8. Studio 54 (254 West 54th St.)
Studio 54 is arguably the most famous nightclub in history, and the most influential club in the disco movement of the late ’70s. The original club closed in 1981, and now it’s kinda surprising that this building — which has studio space for the Roundabout Theatre Company and a restaurant called 54 Below — was once home to an impossibly glamorous dance club.
9. Wetlands Preserve (161 Hudson Street)
Wetlands was a socially conscious nightclub that supported environmental activism and hosted early gigs by Phish, Dave Matthews Band, Blues Traveler, Hootie and the Blowfish, Spin Doctors, and Pearl Jam. The venue shut down in 2001, and is now a showroom for Duxiana, a company that makes luxury beds.
11. The Limelight (47 West 20th St.)
The Limelight was a nightclub that was an epicenter for “club kid” culture in the ’90s, and a rock venue that hosted a lot of industrial and post-punk bands like Foetus, Gang of Four, Cop Shoot Cop, and New Model Army. The building, which was a converted church, looks more or less the same today, but it is now Limelight Shops, a mall for designer apparel.
13. The Palladium (126 East 14th St.)
The Palladium on 126 East 14th St. was both a cavernous dance club — early episodes of Club MTV were shot there — and a venue that hosted gigs by The Clash, The Rolling Stones, Devo, Public Image Ltd, 2 Live Crew, and Fugazi. The historic venue was eventually purchased by New York University, and is now an enormous dorm for NYU students. It’s still called The Palladium, though.
14. The Ritz (125 East 11th St.)
The Ritz on 125 East 11th St. was the premier rock club in New York in the ’80s, and it hosted gigs by pretty much every hot act from the era, from Sonic Youth and Public Enemy to early shows by Soundgarden, Ministry, and Guns N’ Roses. The club moved uptown to West 54th in the early ’90s, and the space is currently occupied by the dance club and rock venue Webster Hall.
16. The Bottom Line (15 West 4th St.)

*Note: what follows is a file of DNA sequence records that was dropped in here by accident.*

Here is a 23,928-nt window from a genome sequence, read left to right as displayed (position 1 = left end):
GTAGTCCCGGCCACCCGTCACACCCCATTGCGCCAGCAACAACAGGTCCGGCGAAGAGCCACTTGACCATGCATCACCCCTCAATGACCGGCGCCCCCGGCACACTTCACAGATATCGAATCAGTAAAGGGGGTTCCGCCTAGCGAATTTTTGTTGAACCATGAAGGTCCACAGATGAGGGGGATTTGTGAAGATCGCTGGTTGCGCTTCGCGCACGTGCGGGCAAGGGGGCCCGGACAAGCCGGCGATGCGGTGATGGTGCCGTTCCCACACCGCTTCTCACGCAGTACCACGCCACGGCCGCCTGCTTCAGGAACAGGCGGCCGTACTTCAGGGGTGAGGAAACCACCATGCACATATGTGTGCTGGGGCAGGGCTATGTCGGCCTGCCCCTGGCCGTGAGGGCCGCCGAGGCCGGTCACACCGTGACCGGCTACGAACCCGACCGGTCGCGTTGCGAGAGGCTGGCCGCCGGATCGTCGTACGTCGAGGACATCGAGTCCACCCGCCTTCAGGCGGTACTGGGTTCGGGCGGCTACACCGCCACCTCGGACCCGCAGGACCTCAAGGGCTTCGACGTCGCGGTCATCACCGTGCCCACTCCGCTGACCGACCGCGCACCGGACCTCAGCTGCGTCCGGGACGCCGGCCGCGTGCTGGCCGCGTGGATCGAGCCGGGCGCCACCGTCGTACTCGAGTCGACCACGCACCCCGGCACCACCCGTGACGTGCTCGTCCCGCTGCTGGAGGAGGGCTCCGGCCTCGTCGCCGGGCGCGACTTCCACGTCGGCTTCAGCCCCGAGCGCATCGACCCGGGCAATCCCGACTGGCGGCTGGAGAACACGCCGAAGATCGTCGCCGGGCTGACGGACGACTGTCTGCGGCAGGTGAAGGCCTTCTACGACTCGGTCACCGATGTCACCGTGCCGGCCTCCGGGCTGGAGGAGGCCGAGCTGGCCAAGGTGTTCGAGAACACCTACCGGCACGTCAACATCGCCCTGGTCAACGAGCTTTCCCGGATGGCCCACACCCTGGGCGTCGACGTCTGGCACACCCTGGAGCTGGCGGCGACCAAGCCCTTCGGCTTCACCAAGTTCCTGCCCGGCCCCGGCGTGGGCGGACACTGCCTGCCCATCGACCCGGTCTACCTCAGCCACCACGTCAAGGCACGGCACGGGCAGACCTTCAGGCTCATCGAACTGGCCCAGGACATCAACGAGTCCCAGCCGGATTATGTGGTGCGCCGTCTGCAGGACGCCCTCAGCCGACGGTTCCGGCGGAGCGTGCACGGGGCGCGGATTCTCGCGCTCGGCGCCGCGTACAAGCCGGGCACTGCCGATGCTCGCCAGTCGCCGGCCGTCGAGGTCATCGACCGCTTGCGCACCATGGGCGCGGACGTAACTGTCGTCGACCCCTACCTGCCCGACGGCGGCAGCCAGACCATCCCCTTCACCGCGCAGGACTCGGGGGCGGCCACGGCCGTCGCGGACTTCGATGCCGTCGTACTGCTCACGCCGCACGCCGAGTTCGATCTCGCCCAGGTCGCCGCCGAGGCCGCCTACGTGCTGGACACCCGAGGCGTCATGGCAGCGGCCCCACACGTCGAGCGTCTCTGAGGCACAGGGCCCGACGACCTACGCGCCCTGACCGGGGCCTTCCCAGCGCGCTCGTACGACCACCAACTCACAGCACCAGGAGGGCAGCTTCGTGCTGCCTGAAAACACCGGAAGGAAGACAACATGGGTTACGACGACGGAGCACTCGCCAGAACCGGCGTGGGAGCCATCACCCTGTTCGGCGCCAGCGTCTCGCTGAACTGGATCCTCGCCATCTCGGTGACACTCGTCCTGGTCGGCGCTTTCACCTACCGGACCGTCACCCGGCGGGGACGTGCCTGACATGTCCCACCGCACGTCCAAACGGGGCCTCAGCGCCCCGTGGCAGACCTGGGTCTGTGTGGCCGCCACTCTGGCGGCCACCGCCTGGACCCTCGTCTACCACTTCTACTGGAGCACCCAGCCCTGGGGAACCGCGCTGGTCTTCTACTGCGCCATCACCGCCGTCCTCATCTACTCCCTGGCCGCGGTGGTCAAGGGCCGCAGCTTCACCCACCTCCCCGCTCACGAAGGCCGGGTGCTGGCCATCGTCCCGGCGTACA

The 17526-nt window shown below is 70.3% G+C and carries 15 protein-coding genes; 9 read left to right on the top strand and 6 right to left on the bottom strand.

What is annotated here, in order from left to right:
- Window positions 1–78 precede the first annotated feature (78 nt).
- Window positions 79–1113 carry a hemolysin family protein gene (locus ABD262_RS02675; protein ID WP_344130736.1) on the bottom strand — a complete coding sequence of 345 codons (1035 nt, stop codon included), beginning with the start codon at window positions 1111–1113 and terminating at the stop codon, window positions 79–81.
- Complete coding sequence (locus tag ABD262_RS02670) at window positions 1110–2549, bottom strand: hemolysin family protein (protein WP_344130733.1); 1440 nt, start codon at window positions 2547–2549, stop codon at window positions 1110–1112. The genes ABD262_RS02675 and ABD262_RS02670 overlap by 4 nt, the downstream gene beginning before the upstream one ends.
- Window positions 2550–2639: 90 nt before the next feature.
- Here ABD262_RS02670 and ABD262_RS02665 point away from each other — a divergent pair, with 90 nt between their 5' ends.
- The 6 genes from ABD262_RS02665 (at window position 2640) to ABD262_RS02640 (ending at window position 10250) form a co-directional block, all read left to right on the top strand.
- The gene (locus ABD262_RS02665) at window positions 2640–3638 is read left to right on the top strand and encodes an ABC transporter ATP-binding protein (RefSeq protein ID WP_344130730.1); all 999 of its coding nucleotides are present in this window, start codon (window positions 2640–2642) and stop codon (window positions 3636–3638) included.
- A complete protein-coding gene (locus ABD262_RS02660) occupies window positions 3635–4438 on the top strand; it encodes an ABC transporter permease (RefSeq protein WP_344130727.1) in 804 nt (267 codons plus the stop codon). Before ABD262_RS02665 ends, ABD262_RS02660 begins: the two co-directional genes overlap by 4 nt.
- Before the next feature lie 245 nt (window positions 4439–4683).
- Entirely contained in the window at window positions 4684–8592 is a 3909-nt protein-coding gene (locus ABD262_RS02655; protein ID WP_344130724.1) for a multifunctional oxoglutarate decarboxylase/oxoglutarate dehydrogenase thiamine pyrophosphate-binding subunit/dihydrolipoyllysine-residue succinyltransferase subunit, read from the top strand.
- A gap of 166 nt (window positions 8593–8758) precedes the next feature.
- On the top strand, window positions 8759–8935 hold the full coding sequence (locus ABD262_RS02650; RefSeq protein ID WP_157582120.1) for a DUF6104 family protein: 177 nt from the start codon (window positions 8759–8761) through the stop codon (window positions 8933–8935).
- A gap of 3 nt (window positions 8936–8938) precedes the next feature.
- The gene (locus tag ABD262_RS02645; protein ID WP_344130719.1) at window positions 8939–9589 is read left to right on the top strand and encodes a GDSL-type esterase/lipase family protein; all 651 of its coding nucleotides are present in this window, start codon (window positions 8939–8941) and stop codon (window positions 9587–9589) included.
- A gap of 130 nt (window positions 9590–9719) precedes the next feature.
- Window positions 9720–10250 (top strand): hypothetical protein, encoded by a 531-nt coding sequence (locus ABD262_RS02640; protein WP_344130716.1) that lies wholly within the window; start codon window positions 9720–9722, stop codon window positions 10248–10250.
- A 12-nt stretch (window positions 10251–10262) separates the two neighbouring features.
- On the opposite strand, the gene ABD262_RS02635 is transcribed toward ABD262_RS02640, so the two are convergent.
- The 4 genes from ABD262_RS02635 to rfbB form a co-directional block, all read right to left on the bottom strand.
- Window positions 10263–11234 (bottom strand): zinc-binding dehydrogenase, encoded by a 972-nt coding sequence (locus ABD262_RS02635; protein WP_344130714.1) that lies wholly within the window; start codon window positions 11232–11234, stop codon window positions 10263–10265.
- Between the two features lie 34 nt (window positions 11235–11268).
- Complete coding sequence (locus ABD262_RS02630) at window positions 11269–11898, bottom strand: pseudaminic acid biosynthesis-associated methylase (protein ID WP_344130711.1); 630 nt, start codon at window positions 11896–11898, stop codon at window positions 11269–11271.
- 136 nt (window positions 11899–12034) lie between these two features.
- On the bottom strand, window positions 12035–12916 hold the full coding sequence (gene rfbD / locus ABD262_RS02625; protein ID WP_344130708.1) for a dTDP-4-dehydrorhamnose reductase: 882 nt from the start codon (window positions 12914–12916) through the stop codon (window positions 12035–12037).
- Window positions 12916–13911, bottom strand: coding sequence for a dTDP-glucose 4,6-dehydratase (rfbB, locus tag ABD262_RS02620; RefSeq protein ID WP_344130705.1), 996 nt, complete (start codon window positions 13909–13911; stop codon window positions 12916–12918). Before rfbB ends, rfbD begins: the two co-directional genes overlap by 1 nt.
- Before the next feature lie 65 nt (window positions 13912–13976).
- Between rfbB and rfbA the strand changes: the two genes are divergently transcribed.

The Bottom Line was a fixture of Greenwich Village nightlife from 1974 on through 2004, and featured performances by Bruce Springsteen, Prince, Hall & Oates, Laura Nyro, Neil Young, Dolly Parton, The Ramones, Miles Davis, Tom Waits, Patti Smith, The Violent Femmes, The Police, Linda Rondstadt, Todd Rundgren, and many others. The venue shut down nearly a decade ago after the building’s owner, New York University, raised rent, and now the building has NYU classrooms.
17. Mudd Club (77 White St.)
The Mudd Club, which was located on 77 White St. from 1978 through 1983, was a crucial spot in the early days of New York punk. The venue was the epicenter of the no wave and new wave scenes, and was frequented by Nico, The B-52’s, Black Flag, Jean-Michel Basquait, Keith Haring, Madonna, and David Byrne, who immortalized the club in the Talking Heads hit “Life During Wartime.” The building is now a residential space but has a plaque outside commemorating the glory days of the club.
18. Brownies (169 Avenue A)
Brownies at 169 Avenue A was a hot spot during the “new rock revival” of the early 2000s, and hosted early gigs by The Strokes, Interpol, Yeah Yeah Yeahs, and Liars before shutting down in 2002. The space is now occupied by Hi-Fi Bar, which happens to have one of the best and most elaborate custom jukebox systems in the world.